By the Project for Excellence in Journalism
Two stories dominated the year, the war in Iraq and the election, and both were caught in the maelstrom of debate over media bias.
The charge that coverage of the situation in Iraq was decidedly negative does not bear up under scrutiny.
Over all, across all media studied, stories about the war were just slightly more likely to carry a clearly negative tone than a positive one (25% negative versus 20% positive). The majority of stories, however, had no decided tone at all. The largest number, 35%, were neutral, and another 20% were about multiple subjects for which tone did not apply.
Those findings are based on 16 newspapers, four nightly newscasts, three network morning news shows, nine different cable programs, and nine Web sites examined for four weeks through the course of the year.1
Different outlets also varied in their coverage. Newspapers tended to mirror the totals over all. But the three nightly newscasts and PBS tended to be more negative than positive, while network morning news was the reverse. On cable, the news channels themselves varied. Fox was twice as likely to be positive as negative. CNN and MSNBC were more evenly split.
When it came to the campaign, on the other hand, the criticism that George Bush got worse coverage than John Kerry is supported by the data.2 Looking across all media, campaign coverage that focused on Bush was three times as negative as coverage of Kerry (36% versus 12%) It was also less likely to be positive (20% positive Bush stories, 30% for Kerry).
That also meant Bush coverage was less likely to be neutral (44% of Bush stories, 58% for Kerry).
We continue to see significant differences in the nature of the content of different media. On network TV news, for instance, what the viewer gets will depend on the time of day, with mornings and prime-time magazines offering significantly lighter fare than evening news programs. Viewers of PBS will see a different range of concerns from those who watch cable, where entertainment and celebrity are a notable part of the agenda. In magazines, the big new growth area is in publications that concern not public life at all, but shopping.
Beyond the question of topic agenda, there are also measurable differences in the nature of the reporting in different media, even under the same corporate roof.
Cable news, for instance, is a more thinly reported medium than its rivals. The story segments include fewer sources, tend to be more one-sided and feature more opinion from the journalists.
There are also distinct differences among the three cable channels. On Fox News, the journalists themselves offer their opinions, without attribution to any reporting, in seven out of ten stories. That happens in less than one story out of ten on CNN, and in fewer than three stories out of ten on MSNBC.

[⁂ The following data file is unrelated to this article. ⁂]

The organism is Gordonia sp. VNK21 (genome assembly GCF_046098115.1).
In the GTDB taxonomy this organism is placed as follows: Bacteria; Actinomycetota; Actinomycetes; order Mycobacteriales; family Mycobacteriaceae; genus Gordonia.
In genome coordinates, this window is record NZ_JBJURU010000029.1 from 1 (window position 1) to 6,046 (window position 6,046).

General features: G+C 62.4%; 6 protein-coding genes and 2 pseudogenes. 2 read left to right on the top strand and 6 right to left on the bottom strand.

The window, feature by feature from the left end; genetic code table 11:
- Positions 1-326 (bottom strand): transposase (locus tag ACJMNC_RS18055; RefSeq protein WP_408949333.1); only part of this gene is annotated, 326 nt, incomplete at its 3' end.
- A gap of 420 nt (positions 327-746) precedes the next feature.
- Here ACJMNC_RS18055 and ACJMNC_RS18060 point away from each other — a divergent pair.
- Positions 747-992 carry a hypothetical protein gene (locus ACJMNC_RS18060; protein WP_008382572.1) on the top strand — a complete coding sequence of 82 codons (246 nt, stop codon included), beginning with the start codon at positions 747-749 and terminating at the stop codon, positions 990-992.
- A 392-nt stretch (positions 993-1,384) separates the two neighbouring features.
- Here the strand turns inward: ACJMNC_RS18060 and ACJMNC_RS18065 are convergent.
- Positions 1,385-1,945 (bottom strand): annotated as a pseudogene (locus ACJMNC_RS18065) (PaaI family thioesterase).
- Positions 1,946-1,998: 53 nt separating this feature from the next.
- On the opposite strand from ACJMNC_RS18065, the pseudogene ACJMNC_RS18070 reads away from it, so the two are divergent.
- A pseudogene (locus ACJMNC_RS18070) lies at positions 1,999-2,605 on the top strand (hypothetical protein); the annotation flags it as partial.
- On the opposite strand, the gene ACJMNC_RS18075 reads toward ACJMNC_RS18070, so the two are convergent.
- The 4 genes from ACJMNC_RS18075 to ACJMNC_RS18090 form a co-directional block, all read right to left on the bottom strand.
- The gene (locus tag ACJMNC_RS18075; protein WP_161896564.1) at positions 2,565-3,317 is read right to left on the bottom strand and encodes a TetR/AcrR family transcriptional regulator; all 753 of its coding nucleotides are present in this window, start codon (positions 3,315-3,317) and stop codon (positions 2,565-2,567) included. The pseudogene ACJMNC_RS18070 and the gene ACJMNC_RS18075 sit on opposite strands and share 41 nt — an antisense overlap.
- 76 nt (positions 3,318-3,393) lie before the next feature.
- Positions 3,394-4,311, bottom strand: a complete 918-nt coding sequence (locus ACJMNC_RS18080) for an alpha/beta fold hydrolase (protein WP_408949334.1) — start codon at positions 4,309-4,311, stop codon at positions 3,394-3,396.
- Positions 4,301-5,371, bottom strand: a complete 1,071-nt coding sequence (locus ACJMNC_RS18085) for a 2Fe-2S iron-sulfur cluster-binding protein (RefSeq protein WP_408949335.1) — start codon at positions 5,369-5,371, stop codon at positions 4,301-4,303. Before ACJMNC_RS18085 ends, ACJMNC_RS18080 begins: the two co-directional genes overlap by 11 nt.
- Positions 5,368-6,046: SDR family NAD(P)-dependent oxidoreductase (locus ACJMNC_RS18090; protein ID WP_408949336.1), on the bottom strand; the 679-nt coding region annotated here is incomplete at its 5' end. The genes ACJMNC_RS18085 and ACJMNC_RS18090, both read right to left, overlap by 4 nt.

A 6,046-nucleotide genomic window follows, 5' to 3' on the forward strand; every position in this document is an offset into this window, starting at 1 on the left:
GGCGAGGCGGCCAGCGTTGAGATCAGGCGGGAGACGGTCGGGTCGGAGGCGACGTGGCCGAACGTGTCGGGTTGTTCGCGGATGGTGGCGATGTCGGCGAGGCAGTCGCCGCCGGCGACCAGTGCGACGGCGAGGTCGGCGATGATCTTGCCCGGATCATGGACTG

Fox’s stories are more deeply sourced than those of its cable rivals, but are also more one-sided.
The traditional nightly newscasts on commercial network TV stand out for their depth of reporting and their reliance on taped, edited packages. The differences among the three newscasts on the commercial networks are slight. PBS’s NewsHour, however, is noticeably even more thorough in its sourcing. Morning news, meanwhile, is not as deeply sourced.
Newspapers continue to be distinguished for the depth, range and variety of their content, even on their front pages. One reason is that newspapers have more reporters and space – both factors that are threatened if print cannot figure out a way to bring in more money online, where its audience is moving.
News Web sites still mostly resemble newspapers and make only limited use of the technology’s potential by including links to video, graphics, or photos or by allowing users to search, customize and manipulate data. Alternative Web sites abound, and the most popular, Google and Yahoo! use more advanced technology but offer no additional authority over the information they dispense.
In magazines, while Time and Newsweek have continued their move toward soft news topics, other magazines like The New Yorker, The Atlantic and even Harper’s have moved in, – tying their coverage more closely to current events and even breaking news themselves.
1. The cross-media comparisons for coverage of the war in Iraq included 2,187 stories.
2. The analysis of election coverage begins after March 1 (Super Tuesday) after John Kerry emerged as the all-but-official Democratic candidate. The cross-media comparisons of campaign coverage included stories focused at least 50% on one candidate or the other so that deriving a sense of tone about the candidate was logical. Those totaled 250 stories. The findings, moreover, reinforce what the Project found in a separate study that looked at tone in the final month of the campaign, surrounding the debates, and in a pre-convention study using a different methodology that mapped coverage of different character themes about the candidates. The findings on tone also mirror those of Robert Lichter and the Center on Media and Public Affairs, which employs a different approach to studying tone.